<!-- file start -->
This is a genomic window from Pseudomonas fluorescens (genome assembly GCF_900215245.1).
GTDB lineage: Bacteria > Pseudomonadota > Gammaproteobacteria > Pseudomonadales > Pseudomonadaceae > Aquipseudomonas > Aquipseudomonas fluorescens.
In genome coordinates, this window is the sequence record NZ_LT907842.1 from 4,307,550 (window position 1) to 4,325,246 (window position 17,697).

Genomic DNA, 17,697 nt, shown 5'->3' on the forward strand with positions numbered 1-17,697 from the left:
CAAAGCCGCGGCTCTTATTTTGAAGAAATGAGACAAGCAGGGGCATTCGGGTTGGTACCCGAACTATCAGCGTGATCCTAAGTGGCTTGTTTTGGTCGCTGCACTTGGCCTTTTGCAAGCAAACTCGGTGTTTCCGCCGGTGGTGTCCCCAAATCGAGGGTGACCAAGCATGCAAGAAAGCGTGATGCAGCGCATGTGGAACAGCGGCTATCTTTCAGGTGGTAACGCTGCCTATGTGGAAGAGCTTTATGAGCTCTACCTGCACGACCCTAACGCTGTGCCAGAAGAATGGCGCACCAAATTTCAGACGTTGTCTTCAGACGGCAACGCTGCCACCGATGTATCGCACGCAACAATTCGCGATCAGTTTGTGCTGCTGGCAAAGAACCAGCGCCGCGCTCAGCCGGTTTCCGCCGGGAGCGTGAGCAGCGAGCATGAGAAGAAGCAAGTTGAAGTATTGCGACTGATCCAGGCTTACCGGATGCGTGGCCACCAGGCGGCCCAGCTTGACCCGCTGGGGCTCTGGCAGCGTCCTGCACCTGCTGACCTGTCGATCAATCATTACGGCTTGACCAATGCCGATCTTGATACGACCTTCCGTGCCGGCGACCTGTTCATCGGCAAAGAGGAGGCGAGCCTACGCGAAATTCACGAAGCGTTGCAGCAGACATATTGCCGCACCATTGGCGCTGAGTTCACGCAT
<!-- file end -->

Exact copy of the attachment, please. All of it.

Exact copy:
This is a genomic window from Pseudomonas fluorescens (genome assembly GCF_900215245.1).
GTDB lineage: Bacteria > Pseudomonadota > Gammaproteobacteria > Pseudomonadales > Pseudomonadaceae > Aquipseudomonas > Aquipseudomonas fluorescens.
In genome coordinates, this window is the sequence record NZ_LT907842.1 from 4,307,550 (window position 1) to 4,325,246 (window position 17,697).

Genomic DNA, 17,697 nt, shown 5'->3' on the forward strand with positions numbered 1-17,697 from the left:
CAAAGCCGCGGCTCTTATTTTGAAGAAATGAGACAAGCAGGGGCATTCGGGTTGGTACCCGAACTATCAGCGTGATCCTAAGTGGCTTGTTTTGGTCGCTGCACTTGGCCTTTTGCAAGCAAACTCGGTGTTTCCGCCGGTGGTGTCCCCAAATCGAGGGTGACCAAGCATGCAAGAAAGCGTGATGCAGCGCATGTGGAACAGCGGCTATCTTTCAGGTGGTAACGCTGCCTATGTGGAAGAGCTTTATGAGCTCTACCTGCACGACCCTAACGCTGTGCCAGAAGAATGGCGCACCAAATTTCAGACGTTGTCTTCAGACGGCAACGCTGCCACCGATGTATCGCACGCAACAATTCGCGATCAGTTTGTGCTGCTGGCAAAGAACCAGCGCCGCGCTCAGCCGGTTTCCGCCGGGAGCGTGAGCAGCGAGCATGAGAAGAAGCAAGTTGAAGTATTGCGACTGATCCAGGCTTACCGGATGCGTGGCCACCAGGCGGCCCAGCTTGACCCGCTGGGGCTCTGGCAGCGTCCTGCACCTGCTGACCTGTCGATCAATCATTACGGCTTGACCAATGCCGATCTTGATACGACCTTCCGTGCCGGCGACCTGTTCATCGGCAAAGAGGAGGCGAGCCTACGCGAAATTCACGAAGCGTTGCAGCAGACATATTGCCGCACCATTGGCGCTGAGTTCACGCAT